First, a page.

When is natural evolution acceptable? Should we generally let nature take its course, or stage an intervention? Apparently, one’s answer depends on one’s political agenda.

When Northern gray wolves migrate into Rocky Mountain wolves’ turf, that’s OK, nature taking its course. In fact, taxpayers have spent millions aiding that “introduction.” But when channel catfish migrate into the razorback sucker’s habitat, they must be removed! There are scores of examples of such opposite strategies. That’s because sometimes wildlife officials think evolution is good, sometimes not. It depends on which approach best advances the preferred policy.

For example, if endangered fish are an important tool for controlling Colorado River water, the purity of the native species must be maintained at all cost, including removal of non-natives. But if a non-native “introduced” species like wolves or lynx can be used to stop grazing, logging, mining, or other public lands uses, then the “non-native” part becomes a minor technicality.

This inconsistency is called “Miles’s law,” named after a bureaucrat who originated the concept 70 years ago. It means leaders pursue whatever policies most benefit their own organizations. As Rufus Miles put it, “where you stand depends on where you sit.” Sen. Everett Dirksen used it to describe the partisan aisle that divides Congress. “Where a man stands on any issue,” he said, “depends on where he sits.”

The spotted owl controversy is a textbook example. In the 1990s the northern spotted owl was the political hammer that destroyed most of the timber industry in the Pacific Northwest. With no active management, these overgrown forests are now being destroyed, not by loggers, but by catastrophic wildfires – nine million acres across the West this year, mostly on national forests and national parks.

The 1990s theory was that spotted owls only live in “old growth” forests, which were being ravaged by loggers for obscene profits, killing off the spotted owls. The federal endangered species protection stopped nearly 95 percent of all logging on national forests in California, bankrupting hundreds of sawmills. Tens of thousands of jobs were lost throughout the northwest, and dozens of timber-dependent communities devastated, many of which have never recovered.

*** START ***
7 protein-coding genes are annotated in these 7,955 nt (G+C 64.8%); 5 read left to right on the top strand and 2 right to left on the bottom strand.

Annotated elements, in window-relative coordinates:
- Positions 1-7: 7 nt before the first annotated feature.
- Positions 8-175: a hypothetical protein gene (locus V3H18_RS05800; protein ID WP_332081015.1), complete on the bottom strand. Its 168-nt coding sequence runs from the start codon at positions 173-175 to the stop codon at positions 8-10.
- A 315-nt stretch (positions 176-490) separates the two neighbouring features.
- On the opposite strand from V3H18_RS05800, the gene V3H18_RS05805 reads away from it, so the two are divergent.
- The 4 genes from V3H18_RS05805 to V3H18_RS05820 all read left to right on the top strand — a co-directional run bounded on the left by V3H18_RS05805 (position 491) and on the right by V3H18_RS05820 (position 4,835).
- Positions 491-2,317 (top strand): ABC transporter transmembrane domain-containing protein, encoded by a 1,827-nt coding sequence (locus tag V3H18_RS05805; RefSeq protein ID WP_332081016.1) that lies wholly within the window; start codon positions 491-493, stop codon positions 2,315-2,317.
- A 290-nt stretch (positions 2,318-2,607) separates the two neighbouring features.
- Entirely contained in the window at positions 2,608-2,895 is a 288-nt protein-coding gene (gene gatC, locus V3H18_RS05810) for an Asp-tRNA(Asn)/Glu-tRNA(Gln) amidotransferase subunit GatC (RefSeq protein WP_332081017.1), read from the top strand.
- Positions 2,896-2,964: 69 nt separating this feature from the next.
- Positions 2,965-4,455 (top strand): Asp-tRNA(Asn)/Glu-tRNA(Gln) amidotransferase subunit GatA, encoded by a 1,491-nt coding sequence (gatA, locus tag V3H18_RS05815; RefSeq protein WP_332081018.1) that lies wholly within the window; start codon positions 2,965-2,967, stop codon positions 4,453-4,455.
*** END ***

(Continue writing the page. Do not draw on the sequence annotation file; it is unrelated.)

Some think such “collateral damage” was an acceptable price for saving the spotted owl. Except much of the spotted owl theory turned out to be wrong. We now know spotted owls also thrive in younger forests, where there are plenty of squirrels, an owl’s favorite meal. Spotted owls are not dependent only on vast swaths of “protected” forestland — which is now overgrown, dying, and burning. In fact, despite the absence of logging for three decades, northern spotted owls have not recovered as planned, because their primary threat is not logging, but another species of owl.

Barred owls, commonly known as hoot owls, inhabit the entire east coast, and northern Canada. By the 1970s they had also expanded south to San Francisco. Barred owls are more aggressive, competing for habitat and food. They occasionally kill a spotted owl, but that isn’t the worst of it. Apparently, the two species quite fancy each other and often “hybridize,” as biologists euphemistically call it.

Scientists began noticing hybridization between the owl species in 1989, and by 2009 a Smithsonian article called it “The Spotted Owl’s New Nemesis.” It is the same reason bonytail chubs are mostly extinct in the Colorado River — evolution. They cross-bred with other chubs and “hybridized” themselves nearly out of the picture, before the government decided to save them.

My friend Joe Reddan, a Durango forester, recently wrote about the owls, “In any other culture, the ability of barred owls to intermarry with spotted owls, northern spotted owls ,and Mexican spotted owls, would be considered progress and championed.” Instead, the government decided the migration of barred owls should be stopped — by shooting them.

After the obligatory environmental impact study, the government began paying people to kill nearly 4,000 owls, in order to save other owls. The 10-year “experiment” has now been extended, in what some pundits call “wildlife ethnic cleansing.”

Environmental activists were perplexed, one leader saying, “The idea of killing thousands and thousands of these beautiful birds is unacceptable to many, many people. At the same time, having a species like the spotted owl go extinct is also unacceptable.”

So what should wildlife managers do? Let nature take its course? Observe natural evolution? Not if you are on the side that used spotted owls as a tool to destroy the timber industry. In other words, where you stand depends on where you sit.

Greg Walcher is president of the Natural Resources Group and author of “Smoking Them Out: The Theft of the Environment and How to Take it Back.” He is a Western Slope native.

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